Thank you for your inquiry.
The last question you asked is the easiest to answer. In my opinion, the Hibiclens (chlorhexidine) is a very likely candidate. Several cases of anaphylaxis as well as urticaria due to chlorhexidine have been reported. The mechanism underlying these reactions does involve IgE, and there is a skin test protocol you can use. It is in the references copied below (1-4).
Of course, any of the agents that you mentioned could be responsible, and the next most likely candidate in my opinion would be succinylcholine. You are correct in your intent to skin test to all of the agents involved. Two of these agents (chlorhexidine and succinylcholine) also have ImmunoCAP tests available, and they should be ordered.
We have had a number of inquiries regarding perioperative anaphylactic events, and you will find these entries very helpful in obtaining references which will give you skin test concentrations and the general philosophy used in the approach to patients with these types of reactions.
You may access these entries by clicking here and entering "perioperative anaphylaxis" into the search box.
In summary, based on the information you supplied and data we have regarding anaphylactic reactions during operative procedures, the two most likely candidates responsible for the event are chlorhexidine and succinylcholine. There are skin test protocols as well as ImmunoCAPs available for both drugs. You should obtain both tests to these agents, and should skin test to the remainder of the agents where protocols are available. You will find the references for these protocols in the previous entries on our website that are mentioned above. You will also find some skin test information in Reference Number 5 as well in the chapter on "Perioperative Anaphylaxis" (5).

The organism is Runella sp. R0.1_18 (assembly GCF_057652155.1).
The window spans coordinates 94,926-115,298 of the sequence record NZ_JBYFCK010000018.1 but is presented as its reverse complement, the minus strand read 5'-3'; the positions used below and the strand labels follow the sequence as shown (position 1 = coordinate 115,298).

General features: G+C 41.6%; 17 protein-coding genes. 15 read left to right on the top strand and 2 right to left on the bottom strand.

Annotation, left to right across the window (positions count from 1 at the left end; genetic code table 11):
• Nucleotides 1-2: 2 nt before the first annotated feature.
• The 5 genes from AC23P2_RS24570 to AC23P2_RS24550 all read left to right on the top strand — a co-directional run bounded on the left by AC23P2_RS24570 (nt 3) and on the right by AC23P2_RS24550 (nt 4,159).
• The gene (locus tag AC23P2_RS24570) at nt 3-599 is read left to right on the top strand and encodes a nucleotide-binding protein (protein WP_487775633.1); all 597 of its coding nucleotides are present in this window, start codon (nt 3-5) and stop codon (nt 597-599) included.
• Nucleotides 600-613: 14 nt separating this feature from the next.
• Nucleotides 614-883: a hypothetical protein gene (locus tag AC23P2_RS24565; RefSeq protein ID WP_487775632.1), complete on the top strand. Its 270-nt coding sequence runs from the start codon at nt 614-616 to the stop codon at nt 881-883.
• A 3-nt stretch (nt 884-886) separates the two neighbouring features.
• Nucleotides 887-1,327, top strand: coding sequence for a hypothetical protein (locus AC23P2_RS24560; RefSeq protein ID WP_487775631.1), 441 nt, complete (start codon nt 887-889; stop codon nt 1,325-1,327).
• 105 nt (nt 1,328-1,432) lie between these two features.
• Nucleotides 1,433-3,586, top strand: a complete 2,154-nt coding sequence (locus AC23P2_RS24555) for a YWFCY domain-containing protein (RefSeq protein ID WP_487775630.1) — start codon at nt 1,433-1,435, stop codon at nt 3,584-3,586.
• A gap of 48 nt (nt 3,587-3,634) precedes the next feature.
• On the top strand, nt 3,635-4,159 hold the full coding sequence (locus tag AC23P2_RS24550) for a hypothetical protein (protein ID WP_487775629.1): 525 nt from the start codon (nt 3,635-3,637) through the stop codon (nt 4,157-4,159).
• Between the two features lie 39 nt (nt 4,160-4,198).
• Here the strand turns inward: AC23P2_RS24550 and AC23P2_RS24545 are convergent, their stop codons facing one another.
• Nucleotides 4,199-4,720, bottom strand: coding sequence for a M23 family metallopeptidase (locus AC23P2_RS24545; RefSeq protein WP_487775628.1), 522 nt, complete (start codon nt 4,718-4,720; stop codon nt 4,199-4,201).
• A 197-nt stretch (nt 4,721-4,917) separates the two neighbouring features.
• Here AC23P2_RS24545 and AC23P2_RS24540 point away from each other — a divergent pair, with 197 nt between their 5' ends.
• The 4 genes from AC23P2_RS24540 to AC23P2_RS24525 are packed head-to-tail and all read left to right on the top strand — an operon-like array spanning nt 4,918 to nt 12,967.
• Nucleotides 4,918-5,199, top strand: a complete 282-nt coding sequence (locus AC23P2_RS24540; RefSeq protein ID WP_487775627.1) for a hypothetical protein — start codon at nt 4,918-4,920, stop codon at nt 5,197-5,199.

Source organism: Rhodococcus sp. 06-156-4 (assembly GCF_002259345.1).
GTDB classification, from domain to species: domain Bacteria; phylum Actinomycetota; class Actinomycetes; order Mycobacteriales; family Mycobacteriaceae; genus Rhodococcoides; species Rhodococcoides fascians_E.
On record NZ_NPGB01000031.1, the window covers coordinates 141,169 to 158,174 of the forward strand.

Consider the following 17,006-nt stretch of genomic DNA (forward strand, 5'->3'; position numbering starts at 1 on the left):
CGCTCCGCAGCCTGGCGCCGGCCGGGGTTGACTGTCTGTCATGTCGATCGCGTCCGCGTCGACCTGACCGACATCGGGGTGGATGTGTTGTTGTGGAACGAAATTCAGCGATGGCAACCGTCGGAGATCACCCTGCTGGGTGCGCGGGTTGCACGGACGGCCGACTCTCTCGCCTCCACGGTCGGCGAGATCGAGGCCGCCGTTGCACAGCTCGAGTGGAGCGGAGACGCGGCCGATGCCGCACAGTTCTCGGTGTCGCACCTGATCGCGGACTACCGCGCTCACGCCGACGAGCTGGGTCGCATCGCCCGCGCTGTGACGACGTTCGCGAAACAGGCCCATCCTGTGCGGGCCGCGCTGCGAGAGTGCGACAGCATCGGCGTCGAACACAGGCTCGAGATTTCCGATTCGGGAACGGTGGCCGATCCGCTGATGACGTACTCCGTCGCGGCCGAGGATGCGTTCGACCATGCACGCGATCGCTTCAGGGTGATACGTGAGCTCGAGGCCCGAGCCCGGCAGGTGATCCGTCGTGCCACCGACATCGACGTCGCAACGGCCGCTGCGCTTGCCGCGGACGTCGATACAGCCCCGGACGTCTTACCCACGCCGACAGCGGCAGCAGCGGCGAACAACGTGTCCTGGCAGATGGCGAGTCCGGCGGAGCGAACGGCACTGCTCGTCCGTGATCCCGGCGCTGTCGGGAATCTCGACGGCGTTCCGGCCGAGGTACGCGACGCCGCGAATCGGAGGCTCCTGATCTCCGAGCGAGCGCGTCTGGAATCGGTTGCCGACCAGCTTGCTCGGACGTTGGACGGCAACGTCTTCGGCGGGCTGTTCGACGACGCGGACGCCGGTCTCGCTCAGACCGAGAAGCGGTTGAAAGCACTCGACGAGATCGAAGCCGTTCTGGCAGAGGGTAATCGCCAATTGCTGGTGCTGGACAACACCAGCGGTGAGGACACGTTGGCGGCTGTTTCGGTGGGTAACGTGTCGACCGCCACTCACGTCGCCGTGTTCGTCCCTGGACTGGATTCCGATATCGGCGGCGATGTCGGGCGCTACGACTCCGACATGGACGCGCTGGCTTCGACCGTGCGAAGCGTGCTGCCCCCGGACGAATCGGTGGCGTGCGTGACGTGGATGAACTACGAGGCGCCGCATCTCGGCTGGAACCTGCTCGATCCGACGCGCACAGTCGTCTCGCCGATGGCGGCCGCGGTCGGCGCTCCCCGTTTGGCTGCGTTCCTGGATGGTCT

Thank you again for your inquiry and we hope this response is helpful to you.
1. Sokol WN. Nine episodes of anaphylaxis following cystoscopy caused by Cidex OPA (ortho-phthalaldehyde) high-level disinfectant in 4 patients after cystoscopy. Journal of Allergy and Clinical Immunology 2004 (August); 114(2):392-397.
2. Dyer JE, Nafie S, Mellon JK, Khan MA. Anaphylactic reaction to intraurethral chlorhexidine: sensitization following previous repeated uneventful administration. Ann R Coll Surg Engl. 2013 Sep;95(6):e105-6. doi: 10.1308/003588413X13629960047597.
3. Bae YJ1, Park CS, Lee JK, Jeong E, Kim TB, Cho YS, Moon HB. A case of anaphylaxis to chlorhexidine during digital rectal examination. J Korean Med Sci. 2008 Jun;23(3):526-8. doi: 10.3346/jkms.2008.23.3.526.
4. Toomey M. Preoperative chlorhexidine anaphylaxis in a patient scheduled for coronary artery bypass graft: a case report. AANA J. 2013 Jun;81(3):209-14.
5. Lieberman P, Nicklas R, Oppenheimer J, Kemp S, Lang D, et al. The diagnosis and management of anaphylaxis practice parameter: 2010 Update. Journal of Allergy and Clinical Immunology 2010 (September); 126(3):477-480 e42.
Phil Lieberman, M.D.